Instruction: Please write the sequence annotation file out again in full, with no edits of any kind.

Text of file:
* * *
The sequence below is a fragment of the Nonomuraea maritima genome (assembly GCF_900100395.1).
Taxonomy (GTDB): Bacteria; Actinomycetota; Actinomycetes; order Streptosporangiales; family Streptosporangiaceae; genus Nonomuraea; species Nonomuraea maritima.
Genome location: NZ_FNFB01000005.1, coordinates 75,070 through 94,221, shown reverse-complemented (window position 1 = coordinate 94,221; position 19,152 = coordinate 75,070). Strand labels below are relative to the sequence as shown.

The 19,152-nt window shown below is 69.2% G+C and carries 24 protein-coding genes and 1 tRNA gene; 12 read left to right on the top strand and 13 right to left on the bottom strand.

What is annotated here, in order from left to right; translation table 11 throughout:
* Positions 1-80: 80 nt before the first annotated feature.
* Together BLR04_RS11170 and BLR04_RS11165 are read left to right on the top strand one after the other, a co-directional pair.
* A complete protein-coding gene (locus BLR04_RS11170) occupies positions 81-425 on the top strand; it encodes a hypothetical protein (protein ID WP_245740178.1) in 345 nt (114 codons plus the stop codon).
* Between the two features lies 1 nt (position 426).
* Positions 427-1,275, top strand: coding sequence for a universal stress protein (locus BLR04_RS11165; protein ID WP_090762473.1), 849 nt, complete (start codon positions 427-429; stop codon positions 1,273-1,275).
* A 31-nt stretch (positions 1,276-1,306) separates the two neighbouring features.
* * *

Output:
The sequence below is a fragment of the Nonomuraea maritima genome (assembly GCF_900100395.1).
Taxonomy (GTDB): Bacteria; Actinomycetota; Actinomycetes; order Streptosporangiales; family Streptosporangiaceae; genus Nonomuraea; species Nonomuraea maritima.
Genome location: NZ_FNFB01000005.1, coordinates 75,070 through 94,221, shown reverse-complemented (window position 1 = coordinate 94,221; position 19,152 = coordinate 75,070). Strand labels below are relative to the sequence as shown.

The 19,152-nt window shown below is 69.2% G+C and carries 24 protein-coding genes and 1 tRNA gene; 12 read left to right on the top strand and 13 right to left on the bottom strand.

What is annotated here, in order from left to right; translation table 11 throughout:
* Positions 1-80: 80 nt before the first annotated feature.
* Together BLR04_RS11170 and BLR04_RS11165 are read left to right on the top strand one after the other, a co-directional pair.
* A complete protein-coding gene (locus BLR04_RS11170) occupies positions 81-425 on the top strand; it encodes a hypothetical protein (protein ID WP_245740178.1) in 345 nt (114 codons plus the stop codon).
* Between the two features lies 1 nt (position 426).
* Positions 427-1,275, top strand: coding sequence for a universal stress protein (locus BLR04_RS11165; protein ID WP_090762473.1), 849 nt, complete (start codon positions 427-429; stop codon positions 1,273-1,275).
* A 31-nt stretch (positions 1,276-1,306) separates the two neighbouring features.